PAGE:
The Symbolism Behind St. Patrick’s Day Flowers

Here are the three most popular St. Patrick’s Day flowers:

Green Carnations

Green carnations turn into a prevalent choice for St. Patrick’s Day until around 1900. Carnations themselves have been viewed as an image of Zeus by the Greeks and the name carnation in ancient Greek means “divine flower.”

During the medieval times, white carnations were a piece of weddings as a token of devotion. Also, in 1894, Robert S. Hichens composed a novel called, The Green Carnation, where the bloom symbolized a character that wasn’t reluctant to live life to the fullest.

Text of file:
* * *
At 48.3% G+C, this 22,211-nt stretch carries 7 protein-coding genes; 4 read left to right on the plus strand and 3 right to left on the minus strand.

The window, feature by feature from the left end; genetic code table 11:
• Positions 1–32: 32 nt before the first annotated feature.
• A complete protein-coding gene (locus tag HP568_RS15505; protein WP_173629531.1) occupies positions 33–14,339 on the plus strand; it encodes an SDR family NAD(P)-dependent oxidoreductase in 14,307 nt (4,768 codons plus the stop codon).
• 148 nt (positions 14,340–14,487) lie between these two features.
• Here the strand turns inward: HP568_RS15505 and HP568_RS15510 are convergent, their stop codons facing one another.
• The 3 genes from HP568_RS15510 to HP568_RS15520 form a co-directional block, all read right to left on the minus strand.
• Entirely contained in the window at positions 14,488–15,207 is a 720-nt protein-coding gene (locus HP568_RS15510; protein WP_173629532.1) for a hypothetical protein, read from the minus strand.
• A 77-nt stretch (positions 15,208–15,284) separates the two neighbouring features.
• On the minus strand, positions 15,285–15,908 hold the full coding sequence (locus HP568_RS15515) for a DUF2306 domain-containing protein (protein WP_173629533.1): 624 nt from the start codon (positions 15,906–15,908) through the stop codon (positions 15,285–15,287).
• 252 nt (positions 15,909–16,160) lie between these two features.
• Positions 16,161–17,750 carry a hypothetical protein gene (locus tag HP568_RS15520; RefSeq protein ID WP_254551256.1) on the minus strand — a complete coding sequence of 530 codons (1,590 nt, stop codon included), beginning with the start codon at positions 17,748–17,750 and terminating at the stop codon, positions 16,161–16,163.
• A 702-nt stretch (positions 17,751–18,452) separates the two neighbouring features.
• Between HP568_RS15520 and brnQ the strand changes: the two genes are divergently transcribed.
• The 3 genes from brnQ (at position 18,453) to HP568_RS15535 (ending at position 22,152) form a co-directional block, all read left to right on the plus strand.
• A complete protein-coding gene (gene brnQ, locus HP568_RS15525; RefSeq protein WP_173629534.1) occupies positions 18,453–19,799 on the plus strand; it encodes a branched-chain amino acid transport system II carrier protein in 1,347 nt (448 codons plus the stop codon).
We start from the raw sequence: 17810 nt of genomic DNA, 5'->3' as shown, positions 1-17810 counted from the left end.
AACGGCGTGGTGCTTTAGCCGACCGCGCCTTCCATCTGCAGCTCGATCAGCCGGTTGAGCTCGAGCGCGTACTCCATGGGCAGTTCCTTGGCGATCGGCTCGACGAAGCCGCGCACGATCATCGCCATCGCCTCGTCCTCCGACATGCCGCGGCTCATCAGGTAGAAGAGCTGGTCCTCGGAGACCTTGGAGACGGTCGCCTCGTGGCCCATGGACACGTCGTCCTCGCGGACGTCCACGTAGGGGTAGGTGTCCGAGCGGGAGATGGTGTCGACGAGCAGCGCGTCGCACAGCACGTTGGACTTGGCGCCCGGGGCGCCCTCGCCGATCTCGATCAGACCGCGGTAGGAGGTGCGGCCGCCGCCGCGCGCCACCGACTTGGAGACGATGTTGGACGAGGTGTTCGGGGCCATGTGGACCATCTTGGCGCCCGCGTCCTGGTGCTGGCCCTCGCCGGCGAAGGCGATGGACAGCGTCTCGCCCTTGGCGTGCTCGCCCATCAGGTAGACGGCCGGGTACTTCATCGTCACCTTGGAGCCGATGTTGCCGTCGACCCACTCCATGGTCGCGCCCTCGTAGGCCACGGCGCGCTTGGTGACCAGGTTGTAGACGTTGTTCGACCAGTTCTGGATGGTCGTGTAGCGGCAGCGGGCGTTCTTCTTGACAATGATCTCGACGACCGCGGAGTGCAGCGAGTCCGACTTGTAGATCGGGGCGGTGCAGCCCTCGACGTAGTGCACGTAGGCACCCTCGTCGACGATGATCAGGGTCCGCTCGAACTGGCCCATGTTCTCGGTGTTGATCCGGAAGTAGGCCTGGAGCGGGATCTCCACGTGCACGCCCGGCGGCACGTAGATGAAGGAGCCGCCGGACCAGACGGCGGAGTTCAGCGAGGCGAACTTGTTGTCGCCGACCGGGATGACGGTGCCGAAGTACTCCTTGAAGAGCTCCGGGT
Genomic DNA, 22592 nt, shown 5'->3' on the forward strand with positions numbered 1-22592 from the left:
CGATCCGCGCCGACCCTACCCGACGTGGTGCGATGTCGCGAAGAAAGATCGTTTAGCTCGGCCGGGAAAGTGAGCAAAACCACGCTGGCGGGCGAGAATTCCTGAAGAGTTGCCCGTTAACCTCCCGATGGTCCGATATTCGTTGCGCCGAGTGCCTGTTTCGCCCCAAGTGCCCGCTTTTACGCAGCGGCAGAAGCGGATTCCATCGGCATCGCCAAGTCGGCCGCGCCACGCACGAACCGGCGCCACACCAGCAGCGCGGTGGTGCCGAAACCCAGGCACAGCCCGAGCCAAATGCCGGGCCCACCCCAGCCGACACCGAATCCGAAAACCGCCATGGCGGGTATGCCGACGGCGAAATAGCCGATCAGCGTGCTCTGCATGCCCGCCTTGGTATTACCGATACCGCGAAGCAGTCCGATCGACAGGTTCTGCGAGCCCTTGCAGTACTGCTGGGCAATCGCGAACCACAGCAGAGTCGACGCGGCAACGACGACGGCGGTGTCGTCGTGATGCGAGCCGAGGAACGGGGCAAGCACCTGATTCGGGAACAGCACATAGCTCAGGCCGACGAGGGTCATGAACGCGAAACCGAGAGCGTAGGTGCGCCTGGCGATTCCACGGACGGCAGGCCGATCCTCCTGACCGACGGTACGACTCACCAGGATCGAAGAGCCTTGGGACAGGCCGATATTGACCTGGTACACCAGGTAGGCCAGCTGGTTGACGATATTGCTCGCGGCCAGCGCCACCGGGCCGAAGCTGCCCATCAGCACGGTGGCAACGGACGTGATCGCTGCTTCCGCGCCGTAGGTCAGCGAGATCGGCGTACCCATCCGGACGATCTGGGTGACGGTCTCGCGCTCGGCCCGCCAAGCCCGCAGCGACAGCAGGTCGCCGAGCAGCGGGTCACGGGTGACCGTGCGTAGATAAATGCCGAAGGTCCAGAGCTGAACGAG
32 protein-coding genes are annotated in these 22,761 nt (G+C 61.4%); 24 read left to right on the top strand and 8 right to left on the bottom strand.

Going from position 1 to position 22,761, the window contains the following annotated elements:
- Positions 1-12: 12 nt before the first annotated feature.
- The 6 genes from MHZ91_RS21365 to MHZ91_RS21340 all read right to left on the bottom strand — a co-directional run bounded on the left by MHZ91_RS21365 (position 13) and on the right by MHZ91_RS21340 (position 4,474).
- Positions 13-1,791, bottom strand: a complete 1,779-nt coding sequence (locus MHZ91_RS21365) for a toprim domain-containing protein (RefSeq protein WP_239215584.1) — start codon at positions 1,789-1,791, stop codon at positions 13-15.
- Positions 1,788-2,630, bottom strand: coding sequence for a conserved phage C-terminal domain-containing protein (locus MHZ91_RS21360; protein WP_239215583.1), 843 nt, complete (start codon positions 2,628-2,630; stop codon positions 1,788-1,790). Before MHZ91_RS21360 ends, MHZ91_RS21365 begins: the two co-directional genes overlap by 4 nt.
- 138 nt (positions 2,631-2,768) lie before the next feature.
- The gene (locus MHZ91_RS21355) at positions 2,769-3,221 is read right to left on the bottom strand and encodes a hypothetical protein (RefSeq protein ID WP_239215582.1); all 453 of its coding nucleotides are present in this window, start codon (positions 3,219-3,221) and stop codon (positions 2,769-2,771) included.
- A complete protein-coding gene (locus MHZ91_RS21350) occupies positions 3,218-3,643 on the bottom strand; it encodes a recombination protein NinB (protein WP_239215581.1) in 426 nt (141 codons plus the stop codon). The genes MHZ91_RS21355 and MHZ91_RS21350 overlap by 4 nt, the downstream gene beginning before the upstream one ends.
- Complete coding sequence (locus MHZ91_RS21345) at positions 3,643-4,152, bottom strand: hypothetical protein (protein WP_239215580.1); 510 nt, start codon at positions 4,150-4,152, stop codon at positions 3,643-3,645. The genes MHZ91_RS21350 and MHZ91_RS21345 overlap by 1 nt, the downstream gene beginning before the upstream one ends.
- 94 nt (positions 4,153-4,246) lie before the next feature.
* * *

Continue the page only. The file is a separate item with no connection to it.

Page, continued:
Bells of Ireland

These blossoms are frequently called shell blooms and are extremely well known in bridal bouquets and wedding centerpieces. They are known for their spicy and peppery sent and symbolize good fortunes. Shockingly, in spite of their name, these blossoms are originated from western Asia not Ireland.


Likely the most prominent verdure to represent Ireland and with incredible reason also. It is said that St. Patrick himself used to utilize the leaves to show the Holy Trinity. In any case, the historical backdrop of shamrocks goes more distant back to the Druids of Ireland as it was worshiped by them because of it having the mysterious number of the Celtic religion.

“May your troubles be less and your blessings be more. And nothing but happiness come through your door.”  ~ Irish Blessing